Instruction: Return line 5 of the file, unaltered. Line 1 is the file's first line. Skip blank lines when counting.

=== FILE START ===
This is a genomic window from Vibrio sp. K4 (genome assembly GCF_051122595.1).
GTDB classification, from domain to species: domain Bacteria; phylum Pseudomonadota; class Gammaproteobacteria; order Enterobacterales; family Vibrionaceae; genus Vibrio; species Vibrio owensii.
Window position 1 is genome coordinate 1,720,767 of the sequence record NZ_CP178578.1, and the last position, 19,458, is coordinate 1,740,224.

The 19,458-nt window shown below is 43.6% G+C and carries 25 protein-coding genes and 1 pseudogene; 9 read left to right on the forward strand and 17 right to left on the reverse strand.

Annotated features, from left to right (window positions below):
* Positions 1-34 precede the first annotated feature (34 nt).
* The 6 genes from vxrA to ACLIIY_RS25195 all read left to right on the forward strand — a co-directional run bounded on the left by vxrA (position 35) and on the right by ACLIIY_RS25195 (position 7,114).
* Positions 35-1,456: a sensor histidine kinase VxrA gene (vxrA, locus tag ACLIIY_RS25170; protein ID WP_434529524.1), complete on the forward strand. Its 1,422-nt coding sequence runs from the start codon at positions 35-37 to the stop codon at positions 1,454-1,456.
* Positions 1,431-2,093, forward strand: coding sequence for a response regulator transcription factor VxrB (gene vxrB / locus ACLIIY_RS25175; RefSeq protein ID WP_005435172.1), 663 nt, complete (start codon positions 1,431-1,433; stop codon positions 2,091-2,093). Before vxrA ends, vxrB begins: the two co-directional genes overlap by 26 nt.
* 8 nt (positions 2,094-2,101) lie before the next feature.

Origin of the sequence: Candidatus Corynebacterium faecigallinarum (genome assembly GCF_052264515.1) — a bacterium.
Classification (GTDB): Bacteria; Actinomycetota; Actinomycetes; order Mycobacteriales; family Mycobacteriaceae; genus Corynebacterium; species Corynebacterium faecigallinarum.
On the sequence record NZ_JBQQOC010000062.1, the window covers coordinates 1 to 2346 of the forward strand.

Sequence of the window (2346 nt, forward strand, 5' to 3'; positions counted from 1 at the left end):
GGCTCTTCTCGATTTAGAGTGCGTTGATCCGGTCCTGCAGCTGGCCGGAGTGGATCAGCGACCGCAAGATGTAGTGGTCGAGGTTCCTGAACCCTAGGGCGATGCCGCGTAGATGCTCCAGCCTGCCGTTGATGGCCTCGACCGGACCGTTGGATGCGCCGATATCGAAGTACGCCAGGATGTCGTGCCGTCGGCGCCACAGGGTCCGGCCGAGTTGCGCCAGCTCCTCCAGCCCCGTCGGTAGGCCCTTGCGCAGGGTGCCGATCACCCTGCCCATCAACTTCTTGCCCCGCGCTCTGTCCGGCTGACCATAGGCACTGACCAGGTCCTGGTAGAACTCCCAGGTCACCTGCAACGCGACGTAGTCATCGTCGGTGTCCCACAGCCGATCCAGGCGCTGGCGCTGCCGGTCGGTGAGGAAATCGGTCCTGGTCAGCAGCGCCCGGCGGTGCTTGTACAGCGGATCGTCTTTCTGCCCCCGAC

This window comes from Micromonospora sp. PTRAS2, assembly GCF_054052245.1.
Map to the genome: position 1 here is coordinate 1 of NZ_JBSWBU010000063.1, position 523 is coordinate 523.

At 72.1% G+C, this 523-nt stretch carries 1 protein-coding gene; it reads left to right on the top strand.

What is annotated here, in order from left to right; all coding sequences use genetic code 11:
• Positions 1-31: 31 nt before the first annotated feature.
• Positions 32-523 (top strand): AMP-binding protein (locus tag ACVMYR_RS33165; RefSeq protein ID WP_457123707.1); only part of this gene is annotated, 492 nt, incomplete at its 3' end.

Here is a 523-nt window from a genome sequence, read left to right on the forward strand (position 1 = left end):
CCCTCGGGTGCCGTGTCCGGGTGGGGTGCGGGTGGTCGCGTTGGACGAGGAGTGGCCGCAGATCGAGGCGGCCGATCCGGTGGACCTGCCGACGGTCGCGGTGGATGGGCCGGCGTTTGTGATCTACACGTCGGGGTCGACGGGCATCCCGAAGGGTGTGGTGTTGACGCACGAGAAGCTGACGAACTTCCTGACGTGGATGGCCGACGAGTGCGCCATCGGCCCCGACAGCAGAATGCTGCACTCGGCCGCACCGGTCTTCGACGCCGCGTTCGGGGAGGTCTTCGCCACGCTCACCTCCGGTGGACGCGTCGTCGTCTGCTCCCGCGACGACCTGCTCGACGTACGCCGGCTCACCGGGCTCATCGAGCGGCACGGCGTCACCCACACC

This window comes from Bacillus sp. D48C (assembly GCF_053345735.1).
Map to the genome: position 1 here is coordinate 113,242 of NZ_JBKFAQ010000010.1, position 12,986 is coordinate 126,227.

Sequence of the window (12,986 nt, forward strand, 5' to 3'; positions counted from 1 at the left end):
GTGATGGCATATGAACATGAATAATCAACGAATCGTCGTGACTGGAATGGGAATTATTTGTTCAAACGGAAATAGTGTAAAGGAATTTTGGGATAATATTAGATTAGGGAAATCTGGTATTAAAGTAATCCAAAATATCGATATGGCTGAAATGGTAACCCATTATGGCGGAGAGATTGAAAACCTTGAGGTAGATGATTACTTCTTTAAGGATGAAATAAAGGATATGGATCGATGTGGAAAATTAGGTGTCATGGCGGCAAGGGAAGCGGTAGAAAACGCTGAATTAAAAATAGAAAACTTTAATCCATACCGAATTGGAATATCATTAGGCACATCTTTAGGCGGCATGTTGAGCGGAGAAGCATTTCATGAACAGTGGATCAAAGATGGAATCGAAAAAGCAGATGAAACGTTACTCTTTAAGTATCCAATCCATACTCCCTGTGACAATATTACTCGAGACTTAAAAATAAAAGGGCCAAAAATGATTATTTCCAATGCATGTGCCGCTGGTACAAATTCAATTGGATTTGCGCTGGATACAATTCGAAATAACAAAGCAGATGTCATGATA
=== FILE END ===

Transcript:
Annotated features, from left to right (window positions below):